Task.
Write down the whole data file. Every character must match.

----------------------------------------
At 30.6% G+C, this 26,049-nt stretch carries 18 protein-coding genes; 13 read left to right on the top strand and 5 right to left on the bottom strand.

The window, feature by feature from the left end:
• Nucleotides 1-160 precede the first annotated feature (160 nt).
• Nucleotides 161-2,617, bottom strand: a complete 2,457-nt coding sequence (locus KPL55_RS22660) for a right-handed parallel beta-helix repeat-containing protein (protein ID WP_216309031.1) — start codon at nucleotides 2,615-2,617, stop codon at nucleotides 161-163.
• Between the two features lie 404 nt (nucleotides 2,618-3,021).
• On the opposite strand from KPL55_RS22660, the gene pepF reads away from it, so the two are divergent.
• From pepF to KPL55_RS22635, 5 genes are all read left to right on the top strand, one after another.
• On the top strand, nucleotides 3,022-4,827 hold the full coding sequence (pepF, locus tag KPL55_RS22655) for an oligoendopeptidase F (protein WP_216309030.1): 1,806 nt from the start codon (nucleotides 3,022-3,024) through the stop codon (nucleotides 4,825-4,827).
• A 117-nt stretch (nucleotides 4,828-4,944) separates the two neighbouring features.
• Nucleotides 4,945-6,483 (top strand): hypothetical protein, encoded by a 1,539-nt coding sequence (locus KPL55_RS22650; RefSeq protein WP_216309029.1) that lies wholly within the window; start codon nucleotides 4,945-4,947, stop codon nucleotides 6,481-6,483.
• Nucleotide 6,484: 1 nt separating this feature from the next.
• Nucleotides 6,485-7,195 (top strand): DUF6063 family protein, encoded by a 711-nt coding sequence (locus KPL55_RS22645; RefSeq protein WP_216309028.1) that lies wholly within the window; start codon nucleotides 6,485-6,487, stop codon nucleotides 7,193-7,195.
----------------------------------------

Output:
At 30.6% G+C, this 26,049-nt stretch carries 18 protein-coding genes; 13 read left to right on the top strand and 5 right to left on the bottom strand.

The window, feature by feature from the left end:
• Nucleotides 1-160 precede the first annotated feature (160 nt).
• Nucleotides 161-2,617, bottom strand: a complete 2,457-nt coding sequence (locus KPL55_RS22660) for a right-handed parallel beta-helix repeat-containing protein (protein ID WP_216309031.1) — start codon at nucleotides 2,615-2,617, stop codon at nucleotides 161-163.
• Between the two features lie 404 nt (nucleotides 2,618-3,021).
• On the opposite strand from KPL55_RS22660, the gene pepF reads away from it, so the two are divergent.
• From pepF to KPL55_RS22635, 5 genes are all read left to right on the top strand, one after another.
• On the top strand, nucleotides 3,022-4,827 hold the full coding sequence (pepF, locus tag KPL55_RS22655) for an oligoendopeptidase F (protein WP_216309030.1): 1,806 nt from the start codon (nucleotides 3,022-3,024) through the stop codon (nucleotides 4,825-4,827).
• A 117-nt stretch (nucleotides 4,828-4,944) separates the two neighbouring features.
• Nucleotides 4,945-6,483 (top strand): hypothetical protein, encoded by a 1,539-nt coding sequence (locus KPL55_RS22650; RefSeq protein WP_216309029.1) that lies wholly within the window; start codon nucleotides 4,945-4,947, stop codon nucleotides 6,481-6,483.
• Nucleotide 6,484: 1 nt separating this feature from the next.
• Nucleotides 6,485-7,195 (top strand): DUF6063 family protein, encoded by a 711-nt coding sequence (locus KPL55_RS22645; RefSeq protein WP_216309028.1) that lies wholly within the window; start codon nucleotides 6,485-6,487, stop codon nucleotides 7,193-7,195.